After Baker’s heroics, Coombs quickly took care of the Giants in the bottom of the ninth. He struck out Mathewson, got Devore, the Giants leadoff man, to pop out to third, and then struck out second baseman Larry Doyle.
In the 10th, Mathewson set down the A’s one-two-three. In the bottom of the inning, Fred Snodgrass leaned into Coombs’ first pitch, but umpire Bill Brennan refused to allow him to take his base. Snodgrass walked three pitches later. Right fielder Red Murray hit his first pitch back to Coombs, inducing a fielder’s-choice groundout, which allowed Snodgrass to move to second. On a short passed ball, Snodgrass took off for third. But A’s catcher Jack Lapp recovered quickly and zipped the ball to Baker, about 15 feet ahead of Snodgrass. Snodgrass leaped spikes first and ripped into Baker, shredding his uniform, but was called out on the play.7 Giants first baseman Fred Merkle walked but was later thrown out trying to steal second to end the inning.
Collins lined a Mathewson curve to left for a single with one out in the top of the 11th. Baker followed with a sizzler to third for another single; when Merkle missed the throw to first, Collins moved to third and Baker to second on the error. Art Fletcher bobbled right fielder Danny Murphy’s grounder to short for another error, and Collins scored the go-ahead run. A’s first baseman Harry Davis sent Matty’s first pitch to right for a single, scoring Baker for a 3-1 lead, which Philadelphia took to the bottom of the 11th.
With the Giants down to their last three outs, second baseman Buck Herzog led off the 11th with a double. Coombs retired Fletcher on a fly to left for the first out. Meyers nearly tied the contest when he smashed a pitch into the left-field bleachers, but it was foul; he grounded out on the next pitch.8 Herzog scored when Collins mishandled a grounder by Beals Becker, who pinch-hit for Mathewson. But Becker was thrown out trying to steal second by Lapp, ending the game and sealing the 3-2 win for the A’s.9
Ty Cobb, who was in the press box writing analysis for The Tennessean and American newspapers, summed things up thusly:
The feature of today’s game was Baker’s sensational home run. Greater was this crisis that faced him today because it was produce then or lose for the Athletics. But like yesterday he rose to the occasion, refusing to bite at the tantalizing and quick breaking low curve ball delivered by Mathewson, and waited patiently like the stalking tiger. When his victim paused for a breathing spell, which was when “Matty” in the hole with two balls had to lay one over, then Baker stepped into this “cripple” as we ball players call it and literally smashed the ball on a dead line over the right field wall into the dense crowd in the grand stand. He trotted slowly around with the roar of applause from his admirers in his ears. This blow seemed to take the Giants off their feet.10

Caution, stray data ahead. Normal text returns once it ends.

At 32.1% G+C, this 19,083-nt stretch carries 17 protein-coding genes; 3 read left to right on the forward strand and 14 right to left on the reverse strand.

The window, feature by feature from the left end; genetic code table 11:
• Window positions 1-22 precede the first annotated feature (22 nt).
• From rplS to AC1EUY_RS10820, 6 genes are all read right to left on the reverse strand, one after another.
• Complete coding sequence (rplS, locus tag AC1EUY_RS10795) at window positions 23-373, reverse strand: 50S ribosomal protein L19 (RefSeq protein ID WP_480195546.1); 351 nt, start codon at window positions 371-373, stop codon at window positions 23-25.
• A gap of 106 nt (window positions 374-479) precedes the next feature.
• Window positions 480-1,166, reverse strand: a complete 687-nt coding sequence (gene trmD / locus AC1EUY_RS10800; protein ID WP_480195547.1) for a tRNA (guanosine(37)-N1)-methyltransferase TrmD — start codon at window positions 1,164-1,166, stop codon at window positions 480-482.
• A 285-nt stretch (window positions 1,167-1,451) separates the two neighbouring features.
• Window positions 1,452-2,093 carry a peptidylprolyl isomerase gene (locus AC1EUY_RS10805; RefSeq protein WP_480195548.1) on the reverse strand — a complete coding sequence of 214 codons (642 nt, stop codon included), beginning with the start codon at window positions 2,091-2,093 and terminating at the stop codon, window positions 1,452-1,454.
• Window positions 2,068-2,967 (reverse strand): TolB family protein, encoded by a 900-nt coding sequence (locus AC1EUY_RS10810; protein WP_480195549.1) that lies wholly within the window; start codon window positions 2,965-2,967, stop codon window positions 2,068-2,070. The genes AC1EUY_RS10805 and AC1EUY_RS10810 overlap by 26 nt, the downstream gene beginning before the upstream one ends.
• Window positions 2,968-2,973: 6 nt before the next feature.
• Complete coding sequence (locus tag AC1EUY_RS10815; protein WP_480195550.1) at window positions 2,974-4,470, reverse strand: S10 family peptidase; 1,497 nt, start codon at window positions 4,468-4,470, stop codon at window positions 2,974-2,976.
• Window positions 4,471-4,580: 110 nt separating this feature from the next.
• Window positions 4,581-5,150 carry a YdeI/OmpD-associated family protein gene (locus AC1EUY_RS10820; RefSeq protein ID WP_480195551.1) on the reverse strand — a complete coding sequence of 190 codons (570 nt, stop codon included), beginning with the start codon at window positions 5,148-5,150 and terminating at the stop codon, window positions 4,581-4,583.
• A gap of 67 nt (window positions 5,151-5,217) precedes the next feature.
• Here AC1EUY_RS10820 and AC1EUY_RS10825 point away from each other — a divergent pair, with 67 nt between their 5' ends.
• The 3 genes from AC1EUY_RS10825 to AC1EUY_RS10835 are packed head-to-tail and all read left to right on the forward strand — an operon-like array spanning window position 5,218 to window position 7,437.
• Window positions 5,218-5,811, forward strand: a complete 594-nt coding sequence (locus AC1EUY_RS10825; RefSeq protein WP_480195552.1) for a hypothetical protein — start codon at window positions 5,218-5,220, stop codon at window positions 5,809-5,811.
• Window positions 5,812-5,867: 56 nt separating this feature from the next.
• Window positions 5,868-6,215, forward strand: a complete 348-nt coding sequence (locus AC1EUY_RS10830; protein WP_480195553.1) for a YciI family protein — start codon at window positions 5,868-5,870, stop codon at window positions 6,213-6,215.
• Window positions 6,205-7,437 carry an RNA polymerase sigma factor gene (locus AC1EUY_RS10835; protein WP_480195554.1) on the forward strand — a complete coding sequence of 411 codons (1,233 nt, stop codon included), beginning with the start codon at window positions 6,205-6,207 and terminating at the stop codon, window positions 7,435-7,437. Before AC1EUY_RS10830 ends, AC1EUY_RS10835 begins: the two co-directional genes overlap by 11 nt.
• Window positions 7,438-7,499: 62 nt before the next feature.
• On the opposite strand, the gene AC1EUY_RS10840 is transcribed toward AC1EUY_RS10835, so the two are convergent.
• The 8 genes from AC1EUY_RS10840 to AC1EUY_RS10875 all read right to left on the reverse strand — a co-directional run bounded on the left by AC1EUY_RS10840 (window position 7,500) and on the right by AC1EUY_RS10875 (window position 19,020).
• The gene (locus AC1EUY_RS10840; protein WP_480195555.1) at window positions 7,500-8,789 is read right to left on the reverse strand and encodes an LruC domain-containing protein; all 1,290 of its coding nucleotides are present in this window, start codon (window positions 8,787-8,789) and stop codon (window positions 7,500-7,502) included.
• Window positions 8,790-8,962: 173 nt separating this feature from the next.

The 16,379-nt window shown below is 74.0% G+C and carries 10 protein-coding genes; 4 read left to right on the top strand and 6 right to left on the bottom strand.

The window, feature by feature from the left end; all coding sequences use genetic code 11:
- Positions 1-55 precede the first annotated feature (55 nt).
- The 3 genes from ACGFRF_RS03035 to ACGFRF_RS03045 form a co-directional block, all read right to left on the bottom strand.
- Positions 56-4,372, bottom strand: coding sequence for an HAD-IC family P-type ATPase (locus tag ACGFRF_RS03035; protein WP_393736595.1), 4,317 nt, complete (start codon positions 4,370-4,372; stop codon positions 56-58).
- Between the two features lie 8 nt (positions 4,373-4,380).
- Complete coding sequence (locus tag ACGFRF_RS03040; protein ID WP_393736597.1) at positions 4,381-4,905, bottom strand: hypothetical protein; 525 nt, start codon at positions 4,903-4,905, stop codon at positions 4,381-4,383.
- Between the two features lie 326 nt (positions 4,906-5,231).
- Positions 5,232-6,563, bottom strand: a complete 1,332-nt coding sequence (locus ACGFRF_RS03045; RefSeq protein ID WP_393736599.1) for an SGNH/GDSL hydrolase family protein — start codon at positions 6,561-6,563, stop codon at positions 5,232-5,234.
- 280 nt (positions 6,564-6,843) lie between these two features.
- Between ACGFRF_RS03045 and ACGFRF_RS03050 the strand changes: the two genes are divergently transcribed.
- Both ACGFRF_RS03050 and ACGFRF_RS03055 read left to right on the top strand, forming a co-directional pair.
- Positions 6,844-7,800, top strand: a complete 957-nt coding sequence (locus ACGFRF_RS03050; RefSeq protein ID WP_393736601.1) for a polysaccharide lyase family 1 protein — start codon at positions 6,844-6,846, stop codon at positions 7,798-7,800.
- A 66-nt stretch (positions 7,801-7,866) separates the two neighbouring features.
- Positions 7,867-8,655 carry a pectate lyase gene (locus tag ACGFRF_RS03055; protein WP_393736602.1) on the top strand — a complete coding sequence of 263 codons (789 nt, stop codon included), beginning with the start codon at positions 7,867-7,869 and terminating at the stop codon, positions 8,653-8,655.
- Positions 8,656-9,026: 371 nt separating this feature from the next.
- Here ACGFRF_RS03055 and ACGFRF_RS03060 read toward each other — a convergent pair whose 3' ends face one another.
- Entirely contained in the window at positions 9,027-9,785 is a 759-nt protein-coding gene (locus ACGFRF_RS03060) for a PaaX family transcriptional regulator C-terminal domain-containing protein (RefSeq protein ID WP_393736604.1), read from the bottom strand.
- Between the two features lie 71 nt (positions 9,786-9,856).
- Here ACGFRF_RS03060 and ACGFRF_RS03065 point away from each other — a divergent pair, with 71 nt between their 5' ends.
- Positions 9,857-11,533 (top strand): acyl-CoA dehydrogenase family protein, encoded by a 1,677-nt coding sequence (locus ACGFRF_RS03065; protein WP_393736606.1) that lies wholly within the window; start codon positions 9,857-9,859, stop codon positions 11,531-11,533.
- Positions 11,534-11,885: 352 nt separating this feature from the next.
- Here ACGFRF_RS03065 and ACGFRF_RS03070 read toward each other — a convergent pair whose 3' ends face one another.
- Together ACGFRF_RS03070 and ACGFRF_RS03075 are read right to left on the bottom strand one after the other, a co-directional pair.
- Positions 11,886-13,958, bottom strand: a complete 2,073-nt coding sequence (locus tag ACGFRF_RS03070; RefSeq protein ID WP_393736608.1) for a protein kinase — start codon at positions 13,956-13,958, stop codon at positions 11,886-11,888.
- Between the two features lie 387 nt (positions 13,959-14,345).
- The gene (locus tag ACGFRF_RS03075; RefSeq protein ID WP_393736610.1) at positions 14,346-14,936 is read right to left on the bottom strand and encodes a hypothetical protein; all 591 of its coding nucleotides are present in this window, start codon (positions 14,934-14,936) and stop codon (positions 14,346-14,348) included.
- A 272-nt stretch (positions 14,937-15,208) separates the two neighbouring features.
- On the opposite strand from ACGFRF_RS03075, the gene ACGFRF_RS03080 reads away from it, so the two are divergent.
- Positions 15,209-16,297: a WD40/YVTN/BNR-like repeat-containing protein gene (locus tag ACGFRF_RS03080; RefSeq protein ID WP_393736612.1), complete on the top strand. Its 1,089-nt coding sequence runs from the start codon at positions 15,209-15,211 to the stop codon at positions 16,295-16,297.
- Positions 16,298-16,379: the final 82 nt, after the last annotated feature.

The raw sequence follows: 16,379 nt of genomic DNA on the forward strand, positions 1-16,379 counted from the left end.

Weather delays pushed back the fourth game, allowing McGraw to pitch Mathewson again. It also allowed time for the production of little replica souvenir “Home Run Baker” bats with ribbons tied to them, which were sold at the next game in Philadelphia. Baker was soon inundated by companies seeking him to appear in advertisements and endorse their products.11
In Game Four, Baker doubled to start a rally, then doubled again to drive in two runs in a Philadelphia victory and a 3-1 Series lead. The Giants would win Game Five, 4-3 in 10 innings, then Philadelphia would clinch the Series with a 13-2 rout in Game Six.12
Regardless of the study of historical threads, proof points, or revisionism, it was Connie Mack who declared after Game Three, “From that minute Baker the infielder became known as Home Run Baker.”13 For his ninth-inning heroics, the moniker “Home Run” became affixed to Frank Baker throughout baseball history and for the rest of his career, including on his plaque in Cooperstown.
In addition to the Sources cited in the Notes, the author consulted the Baseball-Reference.com and Retrosheet.org websites for pertinent material and the box scores noted here.
1 “Mighty Baker Pulls Another Home Run Hit,” Philadelphia Inquirer, October 18, 1911: 1.
2 Stephen A. King, “When Did Frank Baker Become ‘Home Run’ Baker?,” Baseball Research Journal (SABR), Fall 2013 (https://sabr.org/journal/article/when-did-frank-baker-become-home-run-baker).
3 “Athletics Defeat Giants in Eleven Innings,” Philadelphia Inquirer, October 18, 1911: 1, 10.
4 “Giants Lose Again, 3 to 2,” New York Times, October 18, 1911: 1, 2.
5 Barry Sparks, Frank “Home Run” Baker Hall of Famer and World Series Hero (Jefferson, North Carolina: McFarland & Company, Inc, 2006), 28.
6 Damon Runyon, “Frank Baker Is Again Sensation of Big Series,” San Francisco Examiner, October 18, 1911: 12.
7 “Giants Lose Again, 3 to 2.”
8 “Coombs First Man to Beat Matty in World Series,” Philadelphia Inquirer, October 18, 1911: 11.
9 “Giants Lose Again, 3 to 2.”
10 Ty Cobb, “Ty Cobb Says Athletics Will Win Championship,” Nashville Tennessean, October 18, 1911: 1.
11 Sparks, 91.
12 “Athletics Bats Win Against Pitching of Mathewson,” Philadelphia Inquirer, October 25, 1911: 1, 10.
13 Connie Mack, My 66 Years in the Big Leagues (Mineola, New York: Dover Publications, 2009), 100.